What Does an ESOP Have in Common with My New Kitten?
We recently got a new kitten. Her name is T.C. (The Cat) and she is three months old. I may be biased, but she is pretty cute; she is also all kitten. It is like having a baby all over again (my kids are in high school and college, so it has been more than a couple of years since I have had to deal with this.)
This isn’t our first cat (my wife has continuously had a black cat since she was ten years old.) However, over time we forgot everything that we had to do to train a new pet. Fortunately for us, T.C. is a quick learner.
The Vicious Circle
Many business owners find themselves feeling like this on a regular basis. Due to employee turnover, they find themselves in a perpetual training regime. This can represent a substantial expense to the organization for several reasons. To name just a few:
- Direct costs of training replacement staff
- Lower productivity
- Lost sales
- Strained customer relationships
- Reduced employee morale
Break the Cycle
Companies deploy considerable resources to reduce the amount of voluntary turnover. One of the tools available to assist with reducing turnover is an Employee Stock Ownership Plan (ESOP).
An ESOP is a qualified defined contribution retirement plan that is invested primarily in the stock of the sponsoring employer. Investing in the company stock is unique for retirement plans and has multiple potential benefits for the participant. There are three benefits that I would like to discuss briefly that all have a role in helping to reduce voluntary turnover.
(1) ESOPs are typically an additional retirement plan (most often with a 401(k) plan). As a result ESOP participants generally have larger retirement plan contributions than other participants. ESOP participants have 2.7 times the non ESOP retirement plan contribution rate1. Higher retirement plan contributions are valued by employees and encourage them to remain with their current employer.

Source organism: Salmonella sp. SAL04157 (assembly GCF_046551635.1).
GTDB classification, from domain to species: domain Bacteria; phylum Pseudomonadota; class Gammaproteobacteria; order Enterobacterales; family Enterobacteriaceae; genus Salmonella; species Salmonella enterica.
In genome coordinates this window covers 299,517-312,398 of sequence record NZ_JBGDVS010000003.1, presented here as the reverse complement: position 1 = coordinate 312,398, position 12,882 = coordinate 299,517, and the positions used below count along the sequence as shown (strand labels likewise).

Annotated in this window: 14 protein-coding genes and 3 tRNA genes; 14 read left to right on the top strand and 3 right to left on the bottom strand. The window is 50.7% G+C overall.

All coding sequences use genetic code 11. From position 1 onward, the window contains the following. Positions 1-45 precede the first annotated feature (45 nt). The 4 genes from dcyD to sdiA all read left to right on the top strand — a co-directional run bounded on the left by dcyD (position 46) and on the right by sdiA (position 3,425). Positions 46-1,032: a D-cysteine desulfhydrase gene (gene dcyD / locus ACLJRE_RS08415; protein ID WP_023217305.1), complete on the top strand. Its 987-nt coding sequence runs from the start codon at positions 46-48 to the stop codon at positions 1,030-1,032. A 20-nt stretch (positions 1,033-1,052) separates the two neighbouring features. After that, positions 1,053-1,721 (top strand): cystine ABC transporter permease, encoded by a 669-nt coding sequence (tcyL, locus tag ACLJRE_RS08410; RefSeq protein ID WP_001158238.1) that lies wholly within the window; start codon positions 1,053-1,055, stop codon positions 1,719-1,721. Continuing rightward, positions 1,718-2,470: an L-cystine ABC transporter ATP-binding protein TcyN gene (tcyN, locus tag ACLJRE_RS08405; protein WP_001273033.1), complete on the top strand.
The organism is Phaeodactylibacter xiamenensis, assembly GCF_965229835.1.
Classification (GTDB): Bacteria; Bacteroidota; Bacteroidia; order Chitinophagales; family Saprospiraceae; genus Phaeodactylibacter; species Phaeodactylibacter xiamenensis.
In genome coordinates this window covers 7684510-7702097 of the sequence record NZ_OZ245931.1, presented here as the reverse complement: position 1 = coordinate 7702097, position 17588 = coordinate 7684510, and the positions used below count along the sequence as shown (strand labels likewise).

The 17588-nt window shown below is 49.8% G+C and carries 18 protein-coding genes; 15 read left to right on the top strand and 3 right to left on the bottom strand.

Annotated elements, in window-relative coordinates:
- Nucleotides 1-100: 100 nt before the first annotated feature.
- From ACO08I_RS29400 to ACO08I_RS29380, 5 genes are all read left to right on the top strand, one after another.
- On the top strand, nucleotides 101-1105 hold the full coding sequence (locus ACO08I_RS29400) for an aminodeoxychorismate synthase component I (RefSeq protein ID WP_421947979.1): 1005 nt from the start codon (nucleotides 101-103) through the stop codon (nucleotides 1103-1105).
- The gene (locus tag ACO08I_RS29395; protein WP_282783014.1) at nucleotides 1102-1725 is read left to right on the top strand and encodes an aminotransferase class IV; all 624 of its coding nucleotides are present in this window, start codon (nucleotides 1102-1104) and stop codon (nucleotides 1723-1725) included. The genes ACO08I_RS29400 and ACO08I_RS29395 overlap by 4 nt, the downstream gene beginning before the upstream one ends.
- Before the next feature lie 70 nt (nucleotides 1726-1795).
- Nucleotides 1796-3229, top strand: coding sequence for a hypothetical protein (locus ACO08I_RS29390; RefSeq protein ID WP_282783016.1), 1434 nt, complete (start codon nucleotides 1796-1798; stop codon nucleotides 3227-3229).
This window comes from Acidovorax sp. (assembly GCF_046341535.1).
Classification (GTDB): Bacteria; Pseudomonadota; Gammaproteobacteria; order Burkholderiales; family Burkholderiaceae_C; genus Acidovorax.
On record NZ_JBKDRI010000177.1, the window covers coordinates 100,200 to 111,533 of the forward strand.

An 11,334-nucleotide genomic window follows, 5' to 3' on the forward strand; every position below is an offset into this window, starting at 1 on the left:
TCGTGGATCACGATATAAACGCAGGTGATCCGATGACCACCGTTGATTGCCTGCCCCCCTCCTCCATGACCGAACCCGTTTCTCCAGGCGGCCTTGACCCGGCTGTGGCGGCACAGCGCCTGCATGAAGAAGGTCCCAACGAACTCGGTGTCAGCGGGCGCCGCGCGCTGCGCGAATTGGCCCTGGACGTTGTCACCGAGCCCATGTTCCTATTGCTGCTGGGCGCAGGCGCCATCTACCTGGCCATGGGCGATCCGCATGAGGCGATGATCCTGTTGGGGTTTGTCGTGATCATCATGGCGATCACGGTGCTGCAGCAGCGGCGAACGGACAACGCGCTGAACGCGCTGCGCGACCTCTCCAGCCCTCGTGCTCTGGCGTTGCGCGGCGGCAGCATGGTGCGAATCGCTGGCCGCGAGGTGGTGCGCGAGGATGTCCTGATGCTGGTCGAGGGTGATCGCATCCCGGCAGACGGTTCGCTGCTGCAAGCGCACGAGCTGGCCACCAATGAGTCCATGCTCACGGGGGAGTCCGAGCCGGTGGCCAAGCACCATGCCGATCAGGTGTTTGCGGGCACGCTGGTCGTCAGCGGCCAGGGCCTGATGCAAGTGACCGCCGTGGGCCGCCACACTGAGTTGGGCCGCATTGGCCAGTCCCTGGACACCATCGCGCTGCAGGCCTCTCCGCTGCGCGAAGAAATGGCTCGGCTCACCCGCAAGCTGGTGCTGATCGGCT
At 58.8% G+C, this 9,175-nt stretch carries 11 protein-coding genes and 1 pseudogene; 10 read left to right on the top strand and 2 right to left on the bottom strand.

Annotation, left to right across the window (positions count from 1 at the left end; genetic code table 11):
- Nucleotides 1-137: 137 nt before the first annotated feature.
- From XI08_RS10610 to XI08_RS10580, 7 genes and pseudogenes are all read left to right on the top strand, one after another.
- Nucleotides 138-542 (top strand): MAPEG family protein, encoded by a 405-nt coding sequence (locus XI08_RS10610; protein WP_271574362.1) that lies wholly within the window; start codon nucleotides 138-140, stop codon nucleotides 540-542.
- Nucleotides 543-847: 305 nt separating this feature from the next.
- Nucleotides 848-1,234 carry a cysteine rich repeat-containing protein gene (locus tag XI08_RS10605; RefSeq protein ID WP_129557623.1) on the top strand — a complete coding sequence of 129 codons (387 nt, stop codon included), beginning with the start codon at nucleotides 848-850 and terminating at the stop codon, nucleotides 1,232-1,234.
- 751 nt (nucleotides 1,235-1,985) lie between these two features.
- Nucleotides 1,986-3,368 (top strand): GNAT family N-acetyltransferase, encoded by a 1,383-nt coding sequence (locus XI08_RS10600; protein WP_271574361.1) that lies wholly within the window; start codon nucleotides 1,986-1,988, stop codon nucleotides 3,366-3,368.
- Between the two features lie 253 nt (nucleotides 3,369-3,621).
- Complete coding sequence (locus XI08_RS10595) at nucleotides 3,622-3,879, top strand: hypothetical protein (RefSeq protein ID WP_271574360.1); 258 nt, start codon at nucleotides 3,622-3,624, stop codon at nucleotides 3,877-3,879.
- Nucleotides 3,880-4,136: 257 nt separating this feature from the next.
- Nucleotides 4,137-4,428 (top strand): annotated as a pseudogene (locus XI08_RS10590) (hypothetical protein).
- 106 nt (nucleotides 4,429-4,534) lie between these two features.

(2) On average, ESOP participants are actively engaged and more productive. A recent study found that 73 percent of companies reported that the plan positively impacted employee productivity2. Engaged employees feel valued and are more loyal to their employer.
(3) ESOPs can allow an employee to enjoy the return on their sweat equity. The average ESOP account balance is $195,0003. Employees are encouraged to stay for the upside potential in the value of their account.
Don’t believe me?
The proof is in the results. A 2012 study found that ESOPs were associated with lower employee turnover and higher returns on equity (ROE)4.
I’m planning on having T.C. around for a long time. If you want your employees to do the same, you might want to take a deeper look at employee stock ownership plans to see if they are right for your organization.
In addition to blogging here, I also tweet regularly about topics of interest to ESOPs. Click to follow me on Twitter- @jlripperger .
1The Total View 2011, Principal Financial Group Report on Retirement Plan Trends among approximately 37,000 retirement plans and 3.7 million eligible participants
2Employee Ownership Foundation’s 20th Annual Economic Performance Survey of ESOPs, May 2011 *Based on independent valuation
32010 Company Survey conducted among ESOP Association members
4Does Linking Worker Pay to Firm Performance Help the Best Firms Do Better?,National Bureau of Economic Research, 2012